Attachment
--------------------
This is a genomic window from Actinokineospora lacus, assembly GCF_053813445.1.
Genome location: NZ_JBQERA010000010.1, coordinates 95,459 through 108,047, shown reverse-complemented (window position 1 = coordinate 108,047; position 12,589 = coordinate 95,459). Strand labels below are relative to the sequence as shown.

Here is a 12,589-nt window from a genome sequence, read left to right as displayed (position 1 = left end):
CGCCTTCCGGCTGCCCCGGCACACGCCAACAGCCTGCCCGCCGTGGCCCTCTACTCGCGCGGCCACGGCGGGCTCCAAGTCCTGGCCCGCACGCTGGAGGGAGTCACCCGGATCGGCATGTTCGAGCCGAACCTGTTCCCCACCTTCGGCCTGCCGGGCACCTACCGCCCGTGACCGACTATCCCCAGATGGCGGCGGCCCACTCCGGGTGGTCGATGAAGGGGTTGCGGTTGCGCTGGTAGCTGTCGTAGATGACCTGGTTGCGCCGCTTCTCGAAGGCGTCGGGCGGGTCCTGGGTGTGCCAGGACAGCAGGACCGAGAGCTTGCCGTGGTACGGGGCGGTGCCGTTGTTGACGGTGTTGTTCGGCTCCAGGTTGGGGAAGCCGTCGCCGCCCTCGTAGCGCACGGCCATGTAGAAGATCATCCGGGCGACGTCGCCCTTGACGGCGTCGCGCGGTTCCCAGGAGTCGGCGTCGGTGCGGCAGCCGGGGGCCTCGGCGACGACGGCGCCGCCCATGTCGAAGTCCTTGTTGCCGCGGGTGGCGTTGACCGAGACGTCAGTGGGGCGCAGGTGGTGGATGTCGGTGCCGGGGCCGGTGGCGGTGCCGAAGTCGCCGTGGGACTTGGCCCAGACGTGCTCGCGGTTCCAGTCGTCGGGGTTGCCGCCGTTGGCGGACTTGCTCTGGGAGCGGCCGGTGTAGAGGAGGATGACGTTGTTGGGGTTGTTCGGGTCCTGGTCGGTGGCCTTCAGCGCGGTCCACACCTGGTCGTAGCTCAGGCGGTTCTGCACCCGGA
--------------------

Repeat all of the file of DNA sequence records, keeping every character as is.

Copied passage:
This is a genomic window from Actinokineospora lacus, assembly GCF_053813445.1.
Genome location: NZ_JBQERA010000010.1, coordinates 95,459 through 108,047, shown reverse-complemented (window position 1 = coordinate 108,047; position 12,589 = coordinate 95,459). Strand labels below are relative to the sequence as shown.

Here is a 12,589-nt window from a genome sequence, read left to right as displayed (position 1 = left end):
CGCCTTCCGGCTGCCCCGGCACACGCCAACAGCCTGCCCGCCGTGGCCCTCTACTCGCGCGGCCACGGCGGGCTCCAAGTCCTGGCCCGCACGCTGGAGGGAGTCACCCGGATCGGCATGTTCGAGCCGAACCTGTTCCCCACCTTCGGCCTGCCGGGCACCTACCGCCCGTGACCGACTATCCCCAGATGGCGGCGGCCCACTCCGGGTGGTCGATGAAGGGGTTGCGGTTGCGCTGGTAGCTGTCGTAGATGACCTGGTTGCGCCGCTTCTCGAAGGCGTCGGGCGGGTCCTGGGTGTGCCAGGACAGCAGGACCGAGAGCTTGCCGTGGTACGGGGCGGTGCCGTTGTTGACGGTGTTGTTCGGCTCCAGGTTGGGGAAGCCGTCGCCGCCCTCGTAGCGCACGGCCATGTAGAAGATCATCCGGGCGACGTCGCCCTTGACGGCGTCGCGCGGTTCCCAGGAGTCGGCGTCGGTGCGGCAGCCGGGGGCCTCGGCGACGACGGCGCCGCCCATGTCGAAGTCCTTGTTGCCGCGGGTGGCGTTGACCGAGACGTCAGTGGGGCGCAGGTGGTGGATGTCGGTGCCGGGGCCGGTGGCGGTGCCGAAGTCGCCGTGGGACTTGGCCCAGACGTGCTCGCGGTTCCAGTCGTCGGGGTTGCCGCCGTTGGCGGACTTGCTCTGGGAGCGGCCGGTGTAGAGGAGGATGACGTTGTTGGGGTTGTTCGGGTCCTGGTCGGTGGCCTTCAGCGCGGTCCACACCTGGTCGTAGCTCAGGCGGTTCTGCACCCGGA